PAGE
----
Handy Hyundai

Handy Hyundai

A relatively new challenger in the one-ton panel van segment of the market emerged earlier this year, the Hyundai H1 2,5 CRDi Panel Van. GAVIN MYERS gives you his thoughts.

If you’re looking for an honest, back-to-basics, workaholic of a panel van, Hyundai has come up with one to give rivals something to think about. The H1 range has been on our shores for a few years now, but only in February this year did Hyundai decide to drop its 2,5 CRDi common-rail diesel engine into the panel van – the vehicle was previously available only with the petrol 2,4 MPI.

This all-aluminium engine is one of the most powerful available in a panel van, producing 120 kW at 3 800 r/min and 392 Nm at 2 000 r/min, and will quite happily run on a diet of 500 ppm. These figures stand up well compared to the 2,4 MPI’s 126 kW and 224 Nm, and the extra torque makes life for the big vehicle (especially when carrying a load) much easier. It is an impressive engine – fairly quiet once warm, smooth and free-revving, with lots of pull throughout the rev range.

Handy HyundaiThe H1 is rear-wheel driven, resulting in good traction when there is weight in the back. When there isn’t, the torque can cause the inside rear wheel to spin if you turn a bend with too much throttle and the turbo begins to boost. The H1 Panel Van does not come with a traction or stability control system; however anti-locking brakes (ABS) and electronic brake-force distribution (EBD) are fitted as standard.

The all-disc brakes are powerful enough to bring the laden vehicle to an easy stop, but feel dead in their operation, which can be a little disconcerting. The gearbox also failed to impress, but it should stand up to the use expected of it nevertheless.

Standard safety features include dual airbags and seatbelt pre-tensioners, with a lap-belt for the middle occupant. More than enough space is provided for three adults to travel comfortably – the interior feels airy and spacious, and the seats themselves are also very comfortable. When there is no third crew member, the middle ‘seat back’ can be folded down flat to provide two additional cupholders and an (unfortunately uncovered) oddments tray. Other storage compartments include two small cubbyholes, two sizeable pockets in each door with space for a fair-sized flask, and trays under the radio slot and on top of the dashboard – more than enough for the average driver and crew that would do the rounds in such a vehicle, not forgetting the space directly behind the seats. The cabin is sealed off from the cargo area.

The vehicle itself imparts a well-built feel, with the exception of a rather annoying high-pitched squeak emanating from the cargo area throughout our time with the H1. The quality of interior fit and finish is something of a mixed-bag in the panel van; the solid, soft-touch dashboard and durable-feeling seat coverings impress, but the centre consol looks likely to suffer over the years and some of the driver controls feel flimsy. But it is otherwise a pleasant environment for the crew.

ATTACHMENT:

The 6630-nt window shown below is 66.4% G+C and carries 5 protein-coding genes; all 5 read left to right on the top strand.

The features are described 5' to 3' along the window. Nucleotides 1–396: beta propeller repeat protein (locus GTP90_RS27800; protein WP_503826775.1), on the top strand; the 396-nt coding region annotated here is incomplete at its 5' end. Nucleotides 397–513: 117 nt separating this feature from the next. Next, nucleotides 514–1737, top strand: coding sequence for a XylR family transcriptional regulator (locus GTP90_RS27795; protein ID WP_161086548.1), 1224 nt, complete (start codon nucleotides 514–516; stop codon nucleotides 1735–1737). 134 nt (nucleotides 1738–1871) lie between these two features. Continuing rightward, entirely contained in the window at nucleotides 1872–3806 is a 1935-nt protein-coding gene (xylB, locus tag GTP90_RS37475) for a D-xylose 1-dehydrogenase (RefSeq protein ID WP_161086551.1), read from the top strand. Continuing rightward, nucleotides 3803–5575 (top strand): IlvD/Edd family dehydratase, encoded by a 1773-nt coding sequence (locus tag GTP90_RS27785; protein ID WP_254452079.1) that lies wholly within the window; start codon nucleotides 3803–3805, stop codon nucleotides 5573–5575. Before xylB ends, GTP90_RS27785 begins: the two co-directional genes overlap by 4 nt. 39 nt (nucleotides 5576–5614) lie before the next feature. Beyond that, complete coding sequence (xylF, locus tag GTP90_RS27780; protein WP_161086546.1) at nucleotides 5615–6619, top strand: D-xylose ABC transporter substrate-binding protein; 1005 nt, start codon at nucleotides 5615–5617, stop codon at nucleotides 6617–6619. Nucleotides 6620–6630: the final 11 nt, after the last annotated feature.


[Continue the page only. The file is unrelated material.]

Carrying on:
On to the important stuff: the H1 Panel Van boasts 4 308 dm3 of cargo space, with the illuminated cargo area having a load length of 2 375 mm, width between the wheelarches of 1 250 mm and a load height of 1 350 mm. There are ten lashing points to secure the maximum load of 1 100 kg (the H1 CRDi can also tow up to 1 500 kg). The load sill is low, at 550 mm, so whoever is doing the loading shouldn’t sweat too badly or give themselves a hernia… Loading is further eased by light sliding doors (that lock themselves in place when open) on both sides, as well as double rear doors that can open up to 180°.

Handy HyundaiA point of contention, though, is that the rear doors are split directly down the middle, which compromises rearward visibility, especially when using the rear-view mirror. But that’s nitpicking, considering they’re not blanked out completely. Of course, overall visibility is compromised somewhat by virtue of massive blind spots characteristic of a panel van. The large side mirrors aid reversing and parking, though seeing the wagon’s electronic park distance control on the options list would no doubt be welcome to avoid the inevitable ding that will happen if multiple drivers share duties. An experienced driver shouldn’t have too much difficulty, though. On the point of mirrors, something rather perplexing was that, so far as I could see, there is no way to adjust the Panel Van’s side mirrors other that to physically manoeuvre them from outside the vehicle…

Options that are available include air-conditioning (fitted to our H1 at R10 000), alarm/immobiliser and a sound system (for which the vehicle is pre-wired). Full central locking is fitted (key operated), which automatically locks at 20 km/h.

For many fleets buyers, the Hyundai H1’s trump card is likely to be the five-year/150 000 km warranty and roadside assistance plan, as well as the five-year/
90 000 km service plan (service intervals are 15 000 km). These are both included in the base purchase price of R274 900, which makes this an appealing prospect especially when weighed-up directly against the competition.

Published by

Focus on Transport

FOCUS on Transport and Logistics is the oldest and most respected transport and logistics publication in southern Africa.
MiX Telematics: getting help fast
Prev MiX Telematics: getting help fast
Next Improving on driver delivery